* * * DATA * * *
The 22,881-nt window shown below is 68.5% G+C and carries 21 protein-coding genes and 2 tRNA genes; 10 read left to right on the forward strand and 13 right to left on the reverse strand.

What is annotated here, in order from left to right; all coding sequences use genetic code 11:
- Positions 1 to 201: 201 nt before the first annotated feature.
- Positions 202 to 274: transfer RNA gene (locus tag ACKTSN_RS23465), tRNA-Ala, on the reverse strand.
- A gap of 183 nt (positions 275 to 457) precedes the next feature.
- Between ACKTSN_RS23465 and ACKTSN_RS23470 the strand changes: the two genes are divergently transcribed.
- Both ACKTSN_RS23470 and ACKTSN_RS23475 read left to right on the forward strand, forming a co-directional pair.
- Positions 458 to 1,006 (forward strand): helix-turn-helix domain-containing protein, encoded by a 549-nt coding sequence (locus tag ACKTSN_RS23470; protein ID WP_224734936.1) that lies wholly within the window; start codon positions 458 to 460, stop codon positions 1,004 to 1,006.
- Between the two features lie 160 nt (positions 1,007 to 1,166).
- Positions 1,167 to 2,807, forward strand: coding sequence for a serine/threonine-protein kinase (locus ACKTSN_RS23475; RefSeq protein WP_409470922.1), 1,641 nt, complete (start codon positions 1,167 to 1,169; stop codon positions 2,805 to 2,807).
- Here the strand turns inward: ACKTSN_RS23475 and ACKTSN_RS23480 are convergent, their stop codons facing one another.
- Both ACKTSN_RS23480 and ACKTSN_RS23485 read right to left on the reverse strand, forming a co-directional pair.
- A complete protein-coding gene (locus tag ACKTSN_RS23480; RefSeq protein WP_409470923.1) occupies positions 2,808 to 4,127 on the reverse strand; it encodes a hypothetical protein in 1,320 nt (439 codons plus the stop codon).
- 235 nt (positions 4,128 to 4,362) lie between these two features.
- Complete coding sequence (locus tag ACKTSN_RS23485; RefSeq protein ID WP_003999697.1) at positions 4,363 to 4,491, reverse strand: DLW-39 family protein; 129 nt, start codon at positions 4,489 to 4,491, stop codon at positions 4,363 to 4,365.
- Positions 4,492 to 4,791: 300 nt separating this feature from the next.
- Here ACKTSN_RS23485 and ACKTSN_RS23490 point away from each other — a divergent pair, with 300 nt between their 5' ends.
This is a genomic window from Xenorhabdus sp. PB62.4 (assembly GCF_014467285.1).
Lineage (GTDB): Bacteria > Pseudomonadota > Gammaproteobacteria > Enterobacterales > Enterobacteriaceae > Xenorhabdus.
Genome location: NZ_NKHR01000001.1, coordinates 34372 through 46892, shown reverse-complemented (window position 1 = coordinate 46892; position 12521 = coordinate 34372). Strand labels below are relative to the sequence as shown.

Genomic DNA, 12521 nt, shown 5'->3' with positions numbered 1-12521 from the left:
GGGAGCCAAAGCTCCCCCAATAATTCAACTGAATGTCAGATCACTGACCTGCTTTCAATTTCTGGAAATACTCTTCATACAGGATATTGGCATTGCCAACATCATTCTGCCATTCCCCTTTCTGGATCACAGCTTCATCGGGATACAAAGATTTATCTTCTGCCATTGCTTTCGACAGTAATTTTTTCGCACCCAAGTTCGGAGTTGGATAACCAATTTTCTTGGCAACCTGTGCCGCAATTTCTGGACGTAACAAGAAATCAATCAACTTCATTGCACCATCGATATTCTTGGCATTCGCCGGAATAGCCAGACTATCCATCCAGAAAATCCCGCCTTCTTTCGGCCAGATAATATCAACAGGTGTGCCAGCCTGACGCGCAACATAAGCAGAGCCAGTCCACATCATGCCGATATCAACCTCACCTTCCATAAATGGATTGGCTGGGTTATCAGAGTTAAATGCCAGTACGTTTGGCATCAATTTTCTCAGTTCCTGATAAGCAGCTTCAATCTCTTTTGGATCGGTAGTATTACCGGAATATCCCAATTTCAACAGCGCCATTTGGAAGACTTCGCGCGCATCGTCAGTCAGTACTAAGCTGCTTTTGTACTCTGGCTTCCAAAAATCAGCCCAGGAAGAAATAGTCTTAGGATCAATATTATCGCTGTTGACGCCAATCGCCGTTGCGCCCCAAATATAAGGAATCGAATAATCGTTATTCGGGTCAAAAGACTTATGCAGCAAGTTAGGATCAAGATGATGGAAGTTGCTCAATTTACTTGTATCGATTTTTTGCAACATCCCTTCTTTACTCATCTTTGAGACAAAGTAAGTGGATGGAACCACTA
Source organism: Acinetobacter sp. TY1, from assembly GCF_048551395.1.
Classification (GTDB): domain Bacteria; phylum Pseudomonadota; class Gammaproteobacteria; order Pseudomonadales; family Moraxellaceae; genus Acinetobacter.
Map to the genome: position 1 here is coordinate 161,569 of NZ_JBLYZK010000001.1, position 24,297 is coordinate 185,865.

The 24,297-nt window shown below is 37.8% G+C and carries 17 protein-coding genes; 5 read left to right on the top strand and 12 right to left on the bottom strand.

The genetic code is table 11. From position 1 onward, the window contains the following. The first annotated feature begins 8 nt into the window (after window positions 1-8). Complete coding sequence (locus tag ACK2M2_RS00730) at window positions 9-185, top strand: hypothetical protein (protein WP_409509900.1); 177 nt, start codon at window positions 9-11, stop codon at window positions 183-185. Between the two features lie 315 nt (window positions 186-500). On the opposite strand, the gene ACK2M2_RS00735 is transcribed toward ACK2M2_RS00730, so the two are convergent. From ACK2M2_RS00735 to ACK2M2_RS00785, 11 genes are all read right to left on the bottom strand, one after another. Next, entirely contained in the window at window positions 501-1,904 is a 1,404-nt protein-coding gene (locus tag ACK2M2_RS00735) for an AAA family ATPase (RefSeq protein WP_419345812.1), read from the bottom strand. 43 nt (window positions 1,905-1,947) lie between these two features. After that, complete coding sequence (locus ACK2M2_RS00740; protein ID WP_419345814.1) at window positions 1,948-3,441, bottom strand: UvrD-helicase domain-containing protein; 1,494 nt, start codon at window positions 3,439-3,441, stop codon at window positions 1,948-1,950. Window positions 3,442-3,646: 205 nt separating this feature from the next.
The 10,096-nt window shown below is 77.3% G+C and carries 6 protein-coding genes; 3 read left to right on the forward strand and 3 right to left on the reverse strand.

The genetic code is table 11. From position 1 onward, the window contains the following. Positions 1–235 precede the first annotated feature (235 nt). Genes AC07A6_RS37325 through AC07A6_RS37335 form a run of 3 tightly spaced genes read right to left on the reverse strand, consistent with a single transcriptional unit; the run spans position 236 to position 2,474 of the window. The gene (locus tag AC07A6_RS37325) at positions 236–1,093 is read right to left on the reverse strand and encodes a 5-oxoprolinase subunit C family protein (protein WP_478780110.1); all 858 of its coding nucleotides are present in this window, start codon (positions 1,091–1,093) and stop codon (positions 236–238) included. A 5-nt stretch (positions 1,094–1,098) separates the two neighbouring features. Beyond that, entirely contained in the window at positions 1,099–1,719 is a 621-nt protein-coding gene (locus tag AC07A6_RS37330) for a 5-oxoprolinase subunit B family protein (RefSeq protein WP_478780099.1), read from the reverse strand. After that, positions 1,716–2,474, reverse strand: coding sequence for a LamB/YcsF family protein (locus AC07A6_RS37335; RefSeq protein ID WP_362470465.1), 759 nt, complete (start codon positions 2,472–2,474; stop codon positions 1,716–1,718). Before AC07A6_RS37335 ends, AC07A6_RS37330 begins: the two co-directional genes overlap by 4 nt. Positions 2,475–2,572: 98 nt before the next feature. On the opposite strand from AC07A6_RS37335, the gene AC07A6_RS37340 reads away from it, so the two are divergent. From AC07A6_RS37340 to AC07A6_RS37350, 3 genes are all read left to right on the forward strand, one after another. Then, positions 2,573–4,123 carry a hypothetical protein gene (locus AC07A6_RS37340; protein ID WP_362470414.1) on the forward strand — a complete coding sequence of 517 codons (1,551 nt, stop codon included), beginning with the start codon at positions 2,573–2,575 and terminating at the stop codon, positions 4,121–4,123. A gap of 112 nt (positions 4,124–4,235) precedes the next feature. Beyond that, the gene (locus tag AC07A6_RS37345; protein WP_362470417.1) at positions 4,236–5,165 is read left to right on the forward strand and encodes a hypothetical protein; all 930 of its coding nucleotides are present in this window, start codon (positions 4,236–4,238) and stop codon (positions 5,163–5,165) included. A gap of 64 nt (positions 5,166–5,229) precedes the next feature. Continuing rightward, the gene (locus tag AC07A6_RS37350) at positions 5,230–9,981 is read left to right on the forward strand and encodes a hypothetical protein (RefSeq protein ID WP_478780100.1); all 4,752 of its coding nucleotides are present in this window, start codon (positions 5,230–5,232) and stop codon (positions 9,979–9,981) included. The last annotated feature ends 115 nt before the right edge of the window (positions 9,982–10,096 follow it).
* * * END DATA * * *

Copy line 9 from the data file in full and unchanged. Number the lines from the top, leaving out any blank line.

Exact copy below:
- Between the two features lie 160 nt (positions 1,007 to 1,166).